• Finally is the Use strand guide, which comes to describe the way or ways in which the user interacts with the object. How does it make you feel? What does the object mean? What is the cultural significance? What do the aesthetics signal?

How to use it?

Placing an object at the centre of the canvas, we can start to dissect and uncover its complexity and network of implications. What strands sit directly around the object? What are the underlying origins behind these strands? Who does the object effect and how? How might my privilege as an individual inform and contribute to the existing context?


Objects are the surface layer for complex realities — tying up and integrating diverse materials, activities and beliefs into unified wholes. By peeling the layers back from them, we are able to see interconnections and uncloak the invisible actors, forces and structures of power that enable their very existence.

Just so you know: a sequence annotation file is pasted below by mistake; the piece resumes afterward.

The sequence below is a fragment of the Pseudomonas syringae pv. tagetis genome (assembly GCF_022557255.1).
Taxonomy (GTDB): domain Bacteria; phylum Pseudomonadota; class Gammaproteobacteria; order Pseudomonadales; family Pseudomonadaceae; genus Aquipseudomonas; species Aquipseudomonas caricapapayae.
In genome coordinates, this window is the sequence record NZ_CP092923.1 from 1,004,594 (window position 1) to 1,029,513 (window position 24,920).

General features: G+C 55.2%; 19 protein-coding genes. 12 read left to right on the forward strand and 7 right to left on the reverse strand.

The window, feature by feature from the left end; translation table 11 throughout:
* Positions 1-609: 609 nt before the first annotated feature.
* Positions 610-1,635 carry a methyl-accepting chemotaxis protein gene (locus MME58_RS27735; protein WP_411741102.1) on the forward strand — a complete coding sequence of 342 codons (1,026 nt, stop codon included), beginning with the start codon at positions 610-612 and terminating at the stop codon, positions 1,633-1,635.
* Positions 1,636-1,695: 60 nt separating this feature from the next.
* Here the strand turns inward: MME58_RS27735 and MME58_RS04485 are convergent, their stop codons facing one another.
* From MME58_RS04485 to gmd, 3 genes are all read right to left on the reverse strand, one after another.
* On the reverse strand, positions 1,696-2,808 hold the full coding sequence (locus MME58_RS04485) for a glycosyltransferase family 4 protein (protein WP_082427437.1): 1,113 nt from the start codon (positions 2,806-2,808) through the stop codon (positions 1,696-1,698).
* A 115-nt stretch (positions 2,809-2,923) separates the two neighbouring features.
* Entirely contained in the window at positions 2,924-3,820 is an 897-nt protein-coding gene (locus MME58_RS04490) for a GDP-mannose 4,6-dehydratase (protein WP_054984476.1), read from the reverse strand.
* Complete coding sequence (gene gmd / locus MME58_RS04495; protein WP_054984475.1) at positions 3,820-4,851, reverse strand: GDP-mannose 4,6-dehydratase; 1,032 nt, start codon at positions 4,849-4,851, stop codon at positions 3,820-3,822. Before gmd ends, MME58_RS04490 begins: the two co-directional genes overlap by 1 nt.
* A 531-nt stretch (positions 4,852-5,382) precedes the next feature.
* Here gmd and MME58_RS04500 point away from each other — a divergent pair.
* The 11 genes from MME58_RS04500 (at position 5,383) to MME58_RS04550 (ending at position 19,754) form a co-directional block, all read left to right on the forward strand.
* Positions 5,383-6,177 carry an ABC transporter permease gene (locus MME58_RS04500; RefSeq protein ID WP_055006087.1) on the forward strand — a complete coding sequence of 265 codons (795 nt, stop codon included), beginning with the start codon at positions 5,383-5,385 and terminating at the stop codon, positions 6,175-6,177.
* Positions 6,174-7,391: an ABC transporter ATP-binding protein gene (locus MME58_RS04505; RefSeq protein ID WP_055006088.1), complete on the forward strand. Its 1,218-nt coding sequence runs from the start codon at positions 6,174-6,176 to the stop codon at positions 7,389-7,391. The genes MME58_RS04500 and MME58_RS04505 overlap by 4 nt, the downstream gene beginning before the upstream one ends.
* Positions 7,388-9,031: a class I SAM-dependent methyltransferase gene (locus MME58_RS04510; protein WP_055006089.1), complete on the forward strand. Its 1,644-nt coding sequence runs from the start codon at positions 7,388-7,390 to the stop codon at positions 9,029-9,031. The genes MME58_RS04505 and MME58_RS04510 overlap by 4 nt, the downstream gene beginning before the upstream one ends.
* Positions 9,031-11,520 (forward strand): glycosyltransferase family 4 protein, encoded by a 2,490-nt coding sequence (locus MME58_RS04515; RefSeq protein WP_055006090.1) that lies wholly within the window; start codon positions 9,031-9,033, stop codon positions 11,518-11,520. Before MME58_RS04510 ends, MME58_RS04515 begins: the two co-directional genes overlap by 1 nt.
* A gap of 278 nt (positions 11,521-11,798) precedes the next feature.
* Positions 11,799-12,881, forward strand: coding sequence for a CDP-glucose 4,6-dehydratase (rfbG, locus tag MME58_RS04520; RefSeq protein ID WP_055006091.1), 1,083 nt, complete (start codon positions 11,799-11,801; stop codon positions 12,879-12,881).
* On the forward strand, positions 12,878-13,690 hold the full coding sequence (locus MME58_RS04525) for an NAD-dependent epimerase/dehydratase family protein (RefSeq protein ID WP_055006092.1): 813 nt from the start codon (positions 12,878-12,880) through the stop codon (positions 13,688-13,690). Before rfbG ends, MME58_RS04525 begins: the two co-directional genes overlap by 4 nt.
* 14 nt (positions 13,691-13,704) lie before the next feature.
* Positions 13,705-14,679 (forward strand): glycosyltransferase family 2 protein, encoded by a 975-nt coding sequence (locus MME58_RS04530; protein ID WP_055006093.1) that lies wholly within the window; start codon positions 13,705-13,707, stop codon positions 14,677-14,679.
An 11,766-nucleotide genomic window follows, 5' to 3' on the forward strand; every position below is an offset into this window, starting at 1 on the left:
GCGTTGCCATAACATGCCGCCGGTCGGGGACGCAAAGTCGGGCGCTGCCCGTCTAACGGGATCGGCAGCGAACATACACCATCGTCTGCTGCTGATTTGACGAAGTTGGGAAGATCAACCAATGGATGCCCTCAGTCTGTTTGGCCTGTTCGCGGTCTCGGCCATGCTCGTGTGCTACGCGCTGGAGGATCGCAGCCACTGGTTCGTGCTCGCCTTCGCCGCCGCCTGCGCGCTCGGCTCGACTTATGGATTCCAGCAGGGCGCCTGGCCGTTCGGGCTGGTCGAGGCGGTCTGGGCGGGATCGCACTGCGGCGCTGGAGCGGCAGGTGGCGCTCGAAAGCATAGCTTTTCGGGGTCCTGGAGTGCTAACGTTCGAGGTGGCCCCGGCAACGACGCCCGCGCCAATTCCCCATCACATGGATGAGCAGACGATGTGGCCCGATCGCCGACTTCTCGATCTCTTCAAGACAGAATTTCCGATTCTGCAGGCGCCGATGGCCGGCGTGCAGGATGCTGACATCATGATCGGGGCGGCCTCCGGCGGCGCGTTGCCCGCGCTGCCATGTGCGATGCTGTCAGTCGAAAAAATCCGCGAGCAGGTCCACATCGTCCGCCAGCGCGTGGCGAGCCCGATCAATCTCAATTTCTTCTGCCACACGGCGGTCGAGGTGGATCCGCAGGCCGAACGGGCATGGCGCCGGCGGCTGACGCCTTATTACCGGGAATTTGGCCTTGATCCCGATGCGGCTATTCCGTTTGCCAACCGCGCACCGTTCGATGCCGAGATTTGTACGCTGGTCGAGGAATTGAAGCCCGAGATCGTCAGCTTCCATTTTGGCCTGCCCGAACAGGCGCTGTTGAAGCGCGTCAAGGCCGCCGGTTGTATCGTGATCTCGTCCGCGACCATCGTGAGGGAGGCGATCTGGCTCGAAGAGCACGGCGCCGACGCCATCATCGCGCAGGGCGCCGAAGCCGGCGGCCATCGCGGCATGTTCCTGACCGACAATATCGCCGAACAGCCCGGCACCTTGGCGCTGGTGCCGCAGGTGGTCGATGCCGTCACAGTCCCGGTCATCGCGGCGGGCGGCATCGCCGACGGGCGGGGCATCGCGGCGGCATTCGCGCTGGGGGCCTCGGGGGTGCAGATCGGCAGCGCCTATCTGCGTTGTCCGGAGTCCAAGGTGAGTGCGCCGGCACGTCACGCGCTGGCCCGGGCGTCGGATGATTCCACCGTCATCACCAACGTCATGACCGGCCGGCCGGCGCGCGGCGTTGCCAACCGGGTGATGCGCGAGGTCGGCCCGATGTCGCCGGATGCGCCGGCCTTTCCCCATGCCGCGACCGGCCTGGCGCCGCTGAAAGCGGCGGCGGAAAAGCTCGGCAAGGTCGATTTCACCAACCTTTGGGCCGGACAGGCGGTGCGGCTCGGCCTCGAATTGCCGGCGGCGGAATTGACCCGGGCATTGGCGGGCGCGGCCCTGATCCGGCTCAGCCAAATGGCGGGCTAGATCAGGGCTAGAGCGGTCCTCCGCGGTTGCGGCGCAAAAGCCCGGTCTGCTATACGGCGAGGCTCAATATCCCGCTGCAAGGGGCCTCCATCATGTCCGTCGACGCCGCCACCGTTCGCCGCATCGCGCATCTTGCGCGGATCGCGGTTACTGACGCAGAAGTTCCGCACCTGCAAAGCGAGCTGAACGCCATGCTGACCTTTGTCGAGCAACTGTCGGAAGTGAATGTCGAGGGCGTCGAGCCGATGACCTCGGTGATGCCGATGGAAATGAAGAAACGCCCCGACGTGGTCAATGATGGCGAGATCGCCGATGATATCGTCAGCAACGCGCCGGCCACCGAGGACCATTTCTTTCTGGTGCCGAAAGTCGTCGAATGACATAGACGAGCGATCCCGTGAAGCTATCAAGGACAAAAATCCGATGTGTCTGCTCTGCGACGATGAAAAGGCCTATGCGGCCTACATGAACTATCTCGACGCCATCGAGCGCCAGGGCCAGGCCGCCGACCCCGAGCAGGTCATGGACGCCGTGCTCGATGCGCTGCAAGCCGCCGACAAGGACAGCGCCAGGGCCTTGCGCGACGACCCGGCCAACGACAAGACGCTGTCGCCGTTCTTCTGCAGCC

• Context — Exploring & understanding the role of context in shaping the products and services we design — thus expands our scope of responsibility as designers.
  • Relationships — Through deconstruction of object, we can uncloak the complex relationships we engage with as designers.
  • Blindspots — Through self-reflection and empathy we further uncover blindspots we wouldn’t perceive on our own at first glance.
  • Intersections —Through reconstruction we take intersecting needs into account, reminding us we can’t design in vacuums for the needs of one human or customer segment.



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Giuliana Mazzetta

Exploring alternative routes forward through strategic design, speculative design, business design and more.